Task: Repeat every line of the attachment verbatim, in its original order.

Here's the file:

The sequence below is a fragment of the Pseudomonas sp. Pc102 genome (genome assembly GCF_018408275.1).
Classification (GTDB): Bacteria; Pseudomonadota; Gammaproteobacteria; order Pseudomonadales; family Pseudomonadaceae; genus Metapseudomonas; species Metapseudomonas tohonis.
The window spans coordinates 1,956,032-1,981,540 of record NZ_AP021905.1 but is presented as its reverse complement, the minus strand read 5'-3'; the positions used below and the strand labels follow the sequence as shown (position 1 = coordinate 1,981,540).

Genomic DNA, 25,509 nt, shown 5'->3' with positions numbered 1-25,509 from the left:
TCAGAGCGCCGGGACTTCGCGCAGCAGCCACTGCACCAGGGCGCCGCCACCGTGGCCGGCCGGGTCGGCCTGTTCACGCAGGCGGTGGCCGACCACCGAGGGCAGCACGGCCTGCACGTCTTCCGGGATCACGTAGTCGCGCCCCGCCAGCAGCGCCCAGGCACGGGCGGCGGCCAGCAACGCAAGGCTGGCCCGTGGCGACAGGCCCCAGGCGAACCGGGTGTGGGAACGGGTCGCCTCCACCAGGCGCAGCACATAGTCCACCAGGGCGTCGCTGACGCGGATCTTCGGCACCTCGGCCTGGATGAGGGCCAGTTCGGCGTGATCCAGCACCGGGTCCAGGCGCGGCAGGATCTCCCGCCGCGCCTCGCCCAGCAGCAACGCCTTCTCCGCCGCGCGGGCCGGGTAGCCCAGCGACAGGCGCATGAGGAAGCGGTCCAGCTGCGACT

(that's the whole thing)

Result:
The sequence below is a fragment of the Pseudomonas sp. Pc102 genome (genome assembly GCF_018408275.1).
Classification (GTDB): Bacteria; Pseudomonadota; Gammaproteobacteria; order Pseudomonadales; family Pseudomonadaceae; genus Metapseudomonas; species Metapseudomonas tohonis.
The window spans coordinates 1,956,032-1,981,540 of record NZ_AP021905.1 but is presented as its reverse complement, the minus strand read 5'-3'; the positions used below and the strand labels follow the sequence as shown (position 1 = coordinate 1,981,540).

Genomic DNA, 25,509 nt, shown 5'->3' with positions numbered 1-25,509 from the left:
TCAGAGCGCCGGGACTTCGCGCAGCAGCCACTGCACCAGGGCGCCGCCACCGTGGCCGGCCGGGTCGGCCTGTTCACGCAGGCGGTGGCCGACCACCGAGGGCAGCACGGCCTGCACGTCTTCCGGGATCACGTAGTCGCGCCCCGCCAGCAGCGCCCAGGCACGGGCGGCGGCCAGCAACGCAAGGCTGGCCCGTGGCGACAGGCCCCAGGCGAACCGGGTGTGGGAACGGGTCGCCTCCACCAGGCGCAGCACATAGTCCACCAGGGCGTCGCTGACGCGGATCTTCGGCACCTCGGCCTGGATGAGGGCCAGTTCGGCGTGATCCAGCACCGGGTCCAGGCGCGGCAGGATCTCCCGCCGCGCCTCGCCCAGCAGCAACGCCTTCTCCGCCGCGCGGGCCGGGTAGCCCAGCGACAGGCGCATGAGGAAGCGGTCCAGCTGCGACT